In the press materials accompanying Uptown Swing, trombonist Jeff Williams describes the Uptown 5 as "a swing quintet playing mainly Basie and Basie influenced music utilizing the enormous and under-used sound of the trombone and tenor saxophone. The description is certainly true, as far as it goes, but it leaves out the palpable sense of joy these musicians communicate while playing the music they love. While the sounds are certainly not cutting edge, the affection evident in the performances brings the material right up to date.
Basie's "Blue and Sentimental, almost the platonic conception of what one would ideally hear when feeling blue and sentimental, is given a lovely reading featuring sensitive contributions by tenor saxophonist Al Nicholls and pianist Hilary Cameron, in addition to some marvelous, old-timey trombone work from Williams. Alongside the selections by Basie and Ellington (including a spirited run through "Battle Royal, the number on which the Basie and Ellington bands met back in 1961) are a number of originals by Nicholls that fit in admirably with the rest of the program. Both "Looking Uptown and "Bebe's Blues are jaunty, catchy compositions that prove to be fine showcases for the band.
Avoiding anything trendy or gimmicky, Uptown Swing features musicians who respect their source music too much to treat it like a museum piece. The album is wonderfully vital and pays fine tribute to the music and musicians that inspired it.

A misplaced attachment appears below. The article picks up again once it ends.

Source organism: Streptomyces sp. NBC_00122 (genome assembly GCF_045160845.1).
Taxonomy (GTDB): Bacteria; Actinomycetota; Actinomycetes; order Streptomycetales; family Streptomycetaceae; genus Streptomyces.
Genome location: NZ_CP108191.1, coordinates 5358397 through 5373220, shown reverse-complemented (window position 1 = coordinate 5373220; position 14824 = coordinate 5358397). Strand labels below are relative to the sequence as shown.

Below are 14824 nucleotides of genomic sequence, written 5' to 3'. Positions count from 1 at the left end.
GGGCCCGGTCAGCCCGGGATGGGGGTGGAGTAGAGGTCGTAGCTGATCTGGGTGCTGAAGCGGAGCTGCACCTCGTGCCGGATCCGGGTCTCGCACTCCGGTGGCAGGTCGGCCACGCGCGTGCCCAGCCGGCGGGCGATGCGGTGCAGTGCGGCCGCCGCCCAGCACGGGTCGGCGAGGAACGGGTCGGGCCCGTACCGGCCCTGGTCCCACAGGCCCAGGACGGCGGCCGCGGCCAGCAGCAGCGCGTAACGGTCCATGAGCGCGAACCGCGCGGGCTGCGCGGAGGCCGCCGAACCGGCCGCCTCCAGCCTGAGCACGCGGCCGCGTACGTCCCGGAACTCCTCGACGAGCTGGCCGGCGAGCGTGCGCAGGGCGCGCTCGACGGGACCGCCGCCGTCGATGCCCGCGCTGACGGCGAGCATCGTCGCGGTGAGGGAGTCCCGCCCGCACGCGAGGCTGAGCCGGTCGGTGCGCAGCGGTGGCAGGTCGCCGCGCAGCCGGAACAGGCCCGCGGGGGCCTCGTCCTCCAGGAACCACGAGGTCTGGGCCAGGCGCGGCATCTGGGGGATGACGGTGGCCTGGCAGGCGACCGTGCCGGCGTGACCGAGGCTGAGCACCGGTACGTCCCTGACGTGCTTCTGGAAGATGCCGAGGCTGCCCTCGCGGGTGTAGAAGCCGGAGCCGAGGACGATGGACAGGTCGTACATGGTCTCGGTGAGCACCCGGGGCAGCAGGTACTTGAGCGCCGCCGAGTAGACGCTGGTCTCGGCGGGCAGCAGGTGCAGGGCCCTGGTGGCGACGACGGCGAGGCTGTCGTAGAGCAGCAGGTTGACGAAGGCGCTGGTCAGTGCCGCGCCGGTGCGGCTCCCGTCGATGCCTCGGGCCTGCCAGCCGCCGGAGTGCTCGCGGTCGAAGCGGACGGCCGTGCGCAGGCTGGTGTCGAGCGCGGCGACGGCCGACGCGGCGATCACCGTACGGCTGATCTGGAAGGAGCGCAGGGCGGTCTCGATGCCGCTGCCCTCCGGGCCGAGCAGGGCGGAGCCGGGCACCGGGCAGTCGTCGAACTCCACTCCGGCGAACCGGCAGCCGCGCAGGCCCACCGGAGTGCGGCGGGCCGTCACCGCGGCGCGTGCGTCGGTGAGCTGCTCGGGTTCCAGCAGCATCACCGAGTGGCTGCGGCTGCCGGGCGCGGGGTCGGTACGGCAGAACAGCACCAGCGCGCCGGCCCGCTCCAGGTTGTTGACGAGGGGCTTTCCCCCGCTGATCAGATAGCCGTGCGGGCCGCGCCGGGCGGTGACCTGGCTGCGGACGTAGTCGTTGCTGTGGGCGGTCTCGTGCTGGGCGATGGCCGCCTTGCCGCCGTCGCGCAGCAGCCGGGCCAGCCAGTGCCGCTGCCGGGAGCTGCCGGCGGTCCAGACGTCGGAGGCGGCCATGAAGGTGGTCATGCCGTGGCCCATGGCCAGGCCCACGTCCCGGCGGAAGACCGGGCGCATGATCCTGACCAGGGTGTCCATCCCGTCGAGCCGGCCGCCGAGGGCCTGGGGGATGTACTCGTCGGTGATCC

Track Listing: Looking Uptown; Give Me The Simple Life; Battle Royal; Blue And Sentimental; Corner Pocket; Bebe's Blues; Just One Of Those Things; The Spirit Is Willing; Ballad Melody; Hot News; If I Had You; Taste On The Place
Personnel: Jeff Williams-trombone; Al Nicholls-tenor saxophone; Hilary Cameron-piano; John Rees-Jones-bass; Rex Bennett-drums
I was first exposed to jazz when I was tiny. My earliest memory is watching Ella Fitzgerald scat on a Christmas special when I was no older than four. Like many who are from tiny towns, my first extended exposure was listening to the high school jazz band when I was a kid
I was first exposed to jazz when I was tiny. My earliest memory is watching Ella Fitzgerald scat on a Christmas special when I was no older than four. Like many who are from tiny towns, my first extended exposure was listening to the high school jazz band when I was a kid. For some reason I remember an arrangement of Hey Jude they did. My first real exposure was Stan Kenton in the Smithville, MO high school gym. Kenton and the band director there were old friends, so he would play there from time to time. My dad took me without telling me where we were going and it was the only show he ever took me to. I remember that Bobby Shew played Send In Clowns and I damn near levitated I was so excited. The huge sound and amazing chords floored me. I believe I was 13 at the time. I immediately started practicing and taking lessons. Music became a passion and nearly a career. I also listened to Dick Wright's Jazz Show on KANU every night. I can't even start to explain what I learned lying in bed listening to Dick talk about jazz. I met him once when I was struggling to put together a solo for Joy Spring playing in a combo at KU. Stopped by his office and asked for recommendations. He showed up at my jazz ensemble rehearsal the next day with a tape with example solos. What a kind man Dick Wright was.
My advice to new listeners is to stop worrying about what music is important and focus on music you like. I spent quite a bit of my music life listening to important music I didn't necessarily like. Must say I have quite a bit more fun now listening to music that I deeply enjoy. Some of it is even important.
Login to your All About Jazz member account to submit articles and press releases, upload images, edit musician profiles, add events and business listings, communicate with other members via personal messages, submit inqueries or contribute any content.